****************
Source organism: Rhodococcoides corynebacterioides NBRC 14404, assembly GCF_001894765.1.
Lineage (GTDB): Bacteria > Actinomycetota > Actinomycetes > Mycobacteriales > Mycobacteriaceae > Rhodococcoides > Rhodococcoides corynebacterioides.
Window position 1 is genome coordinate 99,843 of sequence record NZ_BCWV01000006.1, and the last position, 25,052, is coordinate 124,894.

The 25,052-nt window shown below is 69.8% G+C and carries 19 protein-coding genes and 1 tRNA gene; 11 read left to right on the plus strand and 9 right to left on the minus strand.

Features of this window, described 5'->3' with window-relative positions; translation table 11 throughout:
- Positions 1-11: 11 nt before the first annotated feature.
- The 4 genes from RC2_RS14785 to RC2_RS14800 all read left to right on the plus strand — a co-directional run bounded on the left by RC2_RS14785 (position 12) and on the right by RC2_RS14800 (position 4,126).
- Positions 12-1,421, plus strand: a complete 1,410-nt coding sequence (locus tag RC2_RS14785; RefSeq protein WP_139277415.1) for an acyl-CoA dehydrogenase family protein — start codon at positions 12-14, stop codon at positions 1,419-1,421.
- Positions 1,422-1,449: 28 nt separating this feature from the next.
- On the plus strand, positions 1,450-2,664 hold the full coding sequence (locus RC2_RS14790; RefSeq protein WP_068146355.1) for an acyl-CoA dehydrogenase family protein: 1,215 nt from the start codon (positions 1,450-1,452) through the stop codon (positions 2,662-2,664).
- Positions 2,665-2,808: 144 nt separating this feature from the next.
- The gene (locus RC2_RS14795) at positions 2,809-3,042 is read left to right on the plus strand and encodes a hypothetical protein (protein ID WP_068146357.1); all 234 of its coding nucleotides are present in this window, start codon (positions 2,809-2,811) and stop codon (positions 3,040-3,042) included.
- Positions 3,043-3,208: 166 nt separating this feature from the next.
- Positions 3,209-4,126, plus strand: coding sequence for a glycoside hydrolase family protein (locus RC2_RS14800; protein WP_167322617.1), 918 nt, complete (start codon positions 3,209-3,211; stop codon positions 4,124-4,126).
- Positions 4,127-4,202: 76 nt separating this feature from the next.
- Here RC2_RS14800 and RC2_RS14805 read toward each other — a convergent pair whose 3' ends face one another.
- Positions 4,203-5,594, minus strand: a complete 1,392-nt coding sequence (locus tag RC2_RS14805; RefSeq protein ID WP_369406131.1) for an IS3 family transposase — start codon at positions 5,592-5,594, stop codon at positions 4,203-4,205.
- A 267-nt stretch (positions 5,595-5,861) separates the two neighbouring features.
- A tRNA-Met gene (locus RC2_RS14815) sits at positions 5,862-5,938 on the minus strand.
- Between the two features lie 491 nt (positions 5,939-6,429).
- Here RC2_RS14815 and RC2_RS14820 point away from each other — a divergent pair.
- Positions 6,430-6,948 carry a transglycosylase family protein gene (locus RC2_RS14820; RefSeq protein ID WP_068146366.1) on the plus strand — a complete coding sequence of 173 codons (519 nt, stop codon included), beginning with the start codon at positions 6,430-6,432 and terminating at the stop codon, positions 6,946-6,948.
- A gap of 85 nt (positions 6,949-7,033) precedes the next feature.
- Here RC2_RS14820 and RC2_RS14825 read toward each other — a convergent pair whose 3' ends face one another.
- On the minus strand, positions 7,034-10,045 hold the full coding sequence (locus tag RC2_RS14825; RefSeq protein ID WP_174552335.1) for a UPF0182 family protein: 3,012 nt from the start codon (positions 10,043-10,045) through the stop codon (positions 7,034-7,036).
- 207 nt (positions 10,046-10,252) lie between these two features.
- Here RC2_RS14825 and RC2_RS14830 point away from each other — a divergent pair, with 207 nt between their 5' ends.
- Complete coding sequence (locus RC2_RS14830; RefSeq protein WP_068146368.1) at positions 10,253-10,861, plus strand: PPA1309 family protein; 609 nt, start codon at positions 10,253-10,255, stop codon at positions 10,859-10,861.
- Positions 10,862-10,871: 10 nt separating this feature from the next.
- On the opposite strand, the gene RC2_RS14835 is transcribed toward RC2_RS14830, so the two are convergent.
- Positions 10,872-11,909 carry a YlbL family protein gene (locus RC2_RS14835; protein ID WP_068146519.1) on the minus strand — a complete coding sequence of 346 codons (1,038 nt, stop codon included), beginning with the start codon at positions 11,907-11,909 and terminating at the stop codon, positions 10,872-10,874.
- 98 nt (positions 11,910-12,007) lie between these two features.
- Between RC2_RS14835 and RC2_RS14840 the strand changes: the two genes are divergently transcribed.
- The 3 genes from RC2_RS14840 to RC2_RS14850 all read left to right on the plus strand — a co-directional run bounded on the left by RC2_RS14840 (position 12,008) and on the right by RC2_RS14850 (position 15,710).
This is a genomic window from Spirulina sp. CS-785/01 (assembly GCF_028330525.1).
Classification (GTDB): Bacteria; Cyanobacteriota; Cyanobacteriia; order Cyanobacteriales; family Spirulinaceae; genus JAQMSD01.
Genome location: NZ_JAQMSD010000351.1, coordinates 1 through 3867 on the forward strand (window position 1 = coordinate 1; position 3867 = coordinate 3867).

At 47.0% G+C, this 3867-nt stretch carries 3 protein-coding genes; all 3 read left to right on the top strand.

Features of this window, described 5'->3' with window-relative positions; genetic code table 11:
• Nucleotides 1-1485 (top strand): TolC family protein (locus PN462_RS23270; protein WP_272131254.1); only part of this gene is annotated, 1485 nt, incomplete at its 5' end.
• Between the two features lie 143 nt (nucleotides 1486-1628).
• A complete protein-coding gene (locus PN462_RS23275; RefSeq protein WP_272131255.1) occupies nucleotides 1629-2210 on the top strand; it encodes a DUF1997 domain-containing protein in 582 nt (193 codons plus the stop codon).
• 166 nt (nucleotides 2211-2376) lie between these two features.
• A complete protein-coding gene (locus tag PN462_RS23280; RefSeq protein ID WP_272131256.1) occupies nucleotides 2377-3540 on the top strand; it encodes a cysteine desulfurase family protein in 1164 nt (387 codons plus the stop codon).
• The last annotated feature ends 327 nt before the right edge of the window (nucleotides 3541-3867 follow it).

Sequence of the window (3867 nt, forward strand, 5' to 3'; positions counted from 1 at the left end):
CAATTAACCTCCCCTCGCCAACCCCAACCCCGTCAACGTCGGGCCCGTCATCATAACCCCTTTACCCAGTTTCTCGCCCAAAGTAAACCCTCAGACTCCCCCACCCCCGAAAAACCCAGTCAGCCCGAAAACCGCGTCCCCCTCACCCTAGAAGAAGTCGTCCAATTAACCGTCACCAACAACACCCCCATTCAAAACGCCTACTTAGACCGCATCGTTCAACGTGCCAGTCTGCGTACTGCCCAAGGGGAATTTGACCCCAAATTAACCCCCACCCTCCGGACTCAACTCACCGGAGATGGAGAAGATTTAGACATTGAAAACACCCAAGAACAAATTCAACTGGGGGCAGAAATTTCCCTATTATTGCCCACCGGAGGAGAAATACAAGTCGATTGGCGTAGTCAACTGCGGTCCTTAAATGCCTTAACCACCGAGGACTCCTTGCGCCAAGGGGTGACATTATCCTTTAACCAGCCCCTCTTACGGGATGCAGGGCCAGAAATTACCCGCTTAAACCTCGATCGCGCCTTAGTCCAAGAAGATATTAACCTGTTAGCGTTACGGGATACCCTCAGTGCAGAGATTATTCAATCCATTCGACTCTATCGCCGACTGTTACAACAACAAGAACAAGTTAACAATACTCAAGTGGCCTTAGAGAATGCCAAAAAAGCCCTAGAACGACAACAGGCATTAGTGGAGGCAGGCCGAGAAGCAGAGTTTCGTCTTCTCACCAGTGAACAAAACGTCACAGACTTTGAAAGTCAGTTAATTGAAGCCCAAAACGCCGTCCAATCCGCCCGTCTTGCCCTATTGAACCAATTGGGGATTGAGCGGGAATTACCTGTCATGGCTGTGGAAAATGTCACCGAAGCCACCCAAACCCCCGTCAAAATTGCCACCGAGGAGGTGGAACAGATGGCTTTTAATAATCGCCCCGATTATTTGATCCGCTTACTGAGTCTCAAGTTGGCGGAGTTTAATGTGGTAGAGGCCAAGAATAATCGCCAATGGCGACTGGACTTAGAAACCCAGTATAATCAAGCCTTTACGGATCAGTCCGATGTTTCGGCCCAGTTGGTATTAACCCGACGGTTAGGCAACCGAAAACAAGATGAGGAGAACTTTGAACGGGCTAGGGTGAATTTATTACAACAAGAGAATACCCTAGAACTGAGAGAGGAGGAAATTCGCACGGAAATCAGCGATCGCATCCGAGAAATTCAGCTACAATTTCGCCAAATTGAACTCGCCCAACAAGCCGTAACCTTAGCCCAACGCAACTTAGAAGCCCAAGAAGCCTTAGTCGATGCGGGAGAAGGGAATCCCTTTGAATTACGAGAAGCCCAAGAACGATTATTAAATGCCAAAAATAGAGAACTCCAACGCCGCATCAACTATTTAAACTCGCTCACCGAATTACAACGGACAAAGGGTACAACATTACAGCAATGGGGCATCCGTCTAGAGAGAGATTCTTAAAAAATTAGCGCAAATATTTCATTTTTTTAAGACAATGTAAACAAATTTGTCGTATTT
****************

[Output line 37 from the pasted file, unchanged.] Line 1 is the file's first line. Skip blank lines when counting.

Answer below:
Genome location: NZ_JAQMSD010000351.1, coordinates 1 through 3867 on the forward strand (window position 1 = coordinate 1; position 3867 = coordinate 3867).